Bali is called the island of the gods, and with so many Hindu shrines and temples, it’s easy to see why. Temples are to Bali what Shopping Malls are to Jakarta: utterly plentiful and full of tourists and Indonesians alike. Their intricate stone facades glow green with moss. Offerings at small and large shrines alike are laid artfully; smoking with incense that permeates the Balinese air.
We stayed at Santori Villa, located in Ubud and tucked up in the hills of rice paddy fields. Our villa had an outdoor shower, mosquito netting drapery, a salt water pool and a sweet Indonesian lady who made sweeter banana pancakes and fresh smoothies daily. After days full of adventure I was able to curl up in the lap of luxury and fall asleep being serenaded by frogs and watching the erratic light show of fireflies dance on the ceiling of my open air room.
Here I indulged in the ornate beauty of the temples on the street and made a visit to Pura Tanah Lot Temple that sits on the water. In order to ascend the steps to enjoy the view from the the side of the temple you must be blessed by 2 priests. First one washes their face in the holy water that flows from the depths of the caves. Then one priest uses a straw brush to splash water on your face, and the other presses rice grains to your forehead. Then, after depositing a donation your rite of passage is granted and you can ascend the steps to discover that they are closed half way up, but it was still worth it. I sported the rice until it fell off.
White water rafting made its way into our itinerary and we took another perilous 3 hour drive up into mountains. Our guides all prayed for a safe journey at the shrine. Luckily the gods were merciful because none of us fell into the quickly moving, shallow and rocky river. We braced ourselves for boom-booms which was our guide’s code word for collisions with rocks. We laid back on the raft as low swinging branches passed overhead. We were splashed by waterfalls, and tousled by the temperamental current. We had one exhilarating 45 degree 12 foot drop from a waterfall; the ultimate boom-boom on our course. Afterwards we were led to outdoor showers and were provided towels and a buffet of rice, noodles, duck, and veggies to satisfy the hunger that our adrenaline had worked up.
Next we visited the monkey forest. There has always been something disconcerting to me about monkeys, small hairy, sharp teeth, hands and eyes that look too human…. but the monkey forest looked like a beautiful place to spend the afternoon.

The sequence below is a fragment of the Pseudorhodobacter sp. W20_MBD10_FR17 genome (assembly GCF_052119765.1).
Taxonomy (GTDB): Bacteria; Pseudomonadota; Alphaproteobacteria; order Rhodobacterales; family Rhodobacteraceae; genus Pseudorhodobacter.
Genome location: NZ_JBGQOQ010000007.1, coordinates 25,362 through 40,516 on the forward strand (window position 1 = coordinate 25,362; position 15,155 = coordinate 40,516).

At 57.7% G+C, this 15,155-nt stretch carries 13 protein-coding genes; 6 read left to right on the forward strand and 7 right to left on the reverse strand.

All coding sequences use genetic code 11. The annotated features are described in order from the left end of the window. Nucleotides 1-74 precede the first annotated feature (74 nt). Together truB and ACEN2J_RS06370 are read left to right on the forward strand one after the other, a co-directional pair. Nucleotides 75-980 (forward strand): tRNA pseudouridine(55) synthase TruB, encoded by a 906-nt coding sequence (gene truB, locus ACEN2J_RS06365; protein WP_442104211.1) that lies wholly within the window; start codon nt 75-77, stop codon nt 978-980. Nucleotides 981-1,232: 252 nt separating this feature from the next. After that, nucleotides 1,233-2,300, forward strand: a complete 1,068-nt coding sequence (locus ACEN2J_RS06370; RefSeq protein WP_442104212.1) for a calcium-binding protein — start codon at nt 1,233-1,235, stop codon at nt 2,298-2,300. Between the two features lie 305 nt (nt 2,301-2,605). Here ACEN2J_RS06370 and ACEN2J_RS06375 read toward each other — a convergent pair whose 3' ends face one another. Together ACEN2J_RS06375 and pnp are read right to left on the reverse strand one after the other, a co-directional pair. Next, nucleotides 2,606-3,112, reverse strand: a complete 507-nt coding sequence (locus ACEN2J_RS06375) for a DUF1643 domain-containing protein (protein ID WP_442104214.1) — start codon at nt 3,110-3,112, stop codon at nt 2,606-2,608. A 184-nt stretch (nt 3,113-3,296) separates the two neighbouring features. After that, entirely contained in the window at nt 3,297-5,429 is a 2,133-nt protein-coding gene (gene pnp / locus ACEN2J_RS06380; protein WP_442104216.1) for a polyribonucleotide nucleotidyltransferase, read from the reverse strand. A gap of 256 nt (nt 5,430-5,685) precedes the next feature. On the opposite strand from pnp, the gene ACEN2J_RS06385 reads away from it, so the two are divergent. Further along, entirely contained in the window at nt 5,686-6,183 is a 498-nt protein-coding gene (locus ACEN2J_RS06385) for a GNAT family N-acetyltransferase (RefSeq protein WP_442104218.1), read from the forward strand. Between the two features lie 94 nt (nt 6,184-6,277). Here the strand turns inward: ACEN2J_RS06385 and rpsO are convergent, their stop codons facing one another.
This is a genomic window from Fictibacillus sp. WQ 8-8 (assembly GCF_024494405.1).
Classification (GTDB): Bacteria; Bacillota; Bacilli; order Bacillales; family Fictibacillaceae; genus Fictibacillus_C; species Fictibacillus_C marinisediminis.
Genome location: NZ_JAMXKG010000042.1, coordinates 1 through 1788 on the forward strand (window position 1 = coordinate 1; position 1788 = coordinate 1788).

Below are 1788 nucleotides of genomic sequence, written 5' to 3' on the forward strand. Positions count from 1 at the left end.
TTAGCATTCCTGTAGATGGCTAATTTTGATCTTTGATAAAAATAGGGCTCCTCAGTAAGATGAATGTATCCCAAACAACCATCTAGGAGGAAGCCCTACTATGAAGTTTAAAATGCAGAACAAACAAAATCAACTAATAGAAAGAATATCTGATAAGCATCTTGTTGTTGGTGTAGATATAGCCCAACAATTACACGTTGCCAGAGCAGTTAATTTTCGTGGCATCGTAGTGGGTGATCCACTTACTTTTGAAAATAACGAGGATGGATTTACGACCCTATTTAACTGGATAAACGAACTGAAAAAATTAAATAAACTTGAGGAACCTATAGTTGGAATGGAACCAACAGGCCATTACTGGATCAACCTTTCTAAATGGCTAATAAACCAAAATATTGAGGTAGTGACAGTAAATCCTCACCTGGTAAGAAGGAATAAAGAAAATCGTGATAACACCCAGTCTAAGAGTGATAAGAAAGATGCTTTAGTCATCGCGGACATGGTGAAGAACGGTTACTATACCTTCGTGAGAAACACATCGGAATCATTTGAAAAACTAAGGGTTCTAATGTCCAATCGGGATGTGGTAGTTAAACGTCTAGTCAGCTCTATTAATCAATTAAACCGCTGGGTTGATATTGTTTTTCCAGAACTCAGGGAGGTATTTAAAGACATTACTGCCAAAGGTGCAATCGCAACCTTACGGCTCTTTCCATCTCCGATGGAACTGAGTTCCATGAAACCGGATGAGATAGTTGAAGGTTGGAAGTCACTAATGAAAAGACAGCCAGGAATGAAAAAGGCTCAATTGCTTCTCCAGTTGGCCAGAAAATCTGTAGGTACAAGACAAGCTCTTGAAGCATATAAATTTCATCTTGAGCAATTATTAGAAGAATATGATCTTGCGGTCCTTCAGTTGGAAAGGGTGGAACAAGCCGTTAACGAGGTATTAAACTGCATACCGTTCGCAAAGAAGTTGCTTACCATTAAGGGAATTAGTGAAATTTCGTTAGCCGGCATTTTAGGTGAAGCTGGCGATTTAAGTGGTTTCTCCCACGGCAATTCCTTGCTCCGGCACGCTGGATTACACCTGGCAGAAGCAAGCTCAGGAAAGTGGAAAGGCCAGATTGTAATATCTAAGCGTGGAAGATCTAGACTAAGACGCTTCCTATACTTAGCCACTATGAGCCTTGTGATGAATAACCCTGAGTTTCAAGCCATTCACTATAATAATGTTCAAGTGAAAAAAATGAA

I somehow managed to overlook the signs that forbid bringing in any item of food or drink including water and had my water bottle in the pocket of my camera bag. I managed to keep a comfortable distance between the monkeys and was slowly relaxing around the animals that had haunted my dreams for as long as I can remember. As I walked along the crowded path, I felt a tug on my bag. I spun around expecting to see a pick pocket or a small child mistakenly clinging to me. What I saw was worse than both combined. A monkey was grabbing my bag and stealing the water bottle while spectators took photos of this attack.
I tugged back hoping to keep all my belongings and not litter the park but it bared its teeth and clung tighter. I tipped my bag so as to release my water bottle to the assailant monkey. Then heart pounding, hands shaking and almost in tears I caught up to Shane who had been ahead, oblivious to the whole incident. Lesson learned: read all the signs before entering anywhere, in fact, scour the area for them.
Bali is known as the Indonesian Island that attracts the most buleh (foreigners). This causes prices of souvenirs to be inflated. It helped that Shane and I knew a bit of Indonesian and Shane has quite a talent for bartering. One of the highlights of the trip was him bartering with an 8 year old girl for a tiny elephant statue. It started out at $10 but after a heated debate, we paid $3 for it. “Terimah kasih ibu kechil” He said as he left the little hustler, arms folded and lips pouted in a huff; apparently dissatisfied with being being thanked and called “Little Miss” A little Indonesian goes a long way here and we were able to get sarongs for $2.50, and even scored a discount on our rafting trip.
We were able to catch a traditional dance performance on the beach after eating fresh seafood at a restaurant where we hand picked the fish and squid that we wanted prepared for us. The dance reminded me of a highly stylized version of the robot with fan and skirt flashing. The slightest movements of wrists, eyes and feet all combined in an amazing display of age old tradition. Bali was visually and culturally stimulating, we had to venture off the buleh path a bit to gain a more genuine experience, but once we did, it opened up to be a rich and unrivaled visual experience.